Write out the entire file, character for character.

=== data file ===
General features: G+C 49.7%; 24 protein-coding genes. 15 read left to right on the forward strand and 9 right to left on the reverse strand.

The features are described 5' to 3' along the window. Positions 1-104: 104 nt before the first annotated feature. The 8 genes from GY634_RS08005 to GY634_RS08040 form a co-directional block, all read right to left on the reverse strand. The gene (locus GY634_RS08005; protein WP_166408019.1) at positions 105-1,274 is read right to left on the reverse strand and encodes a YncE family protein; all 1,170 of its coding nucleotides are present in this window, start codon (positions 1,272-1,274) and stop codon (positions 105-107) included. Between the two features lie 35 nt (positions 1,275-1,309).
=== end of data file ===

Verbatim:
General features: G+C 49.7%; 24 protein-coding genes. 15 read left to right on the forward strand and 9 right to left on the reverse strand.

The features are described 5' to 3' along the window. Positions 1-104: 104 nt before the first annotated feature. The 8 genes from GY634_RS08005 to GY634_RS08040 form a co-directional block, all read right to left on the reverse strand. The gene (locus GY634_RS08005; protein WP_166408019.1) at positions 105-1,274 is read right to left on the reverse strand and encodes a YncE family protein; all 1,170 of its coding nucleotides are present in this window, start codon (positions 1,272-1,274) and stop codon (positions 105-107) included. Between the two features lie 35 nt (positions 1,275-1,309).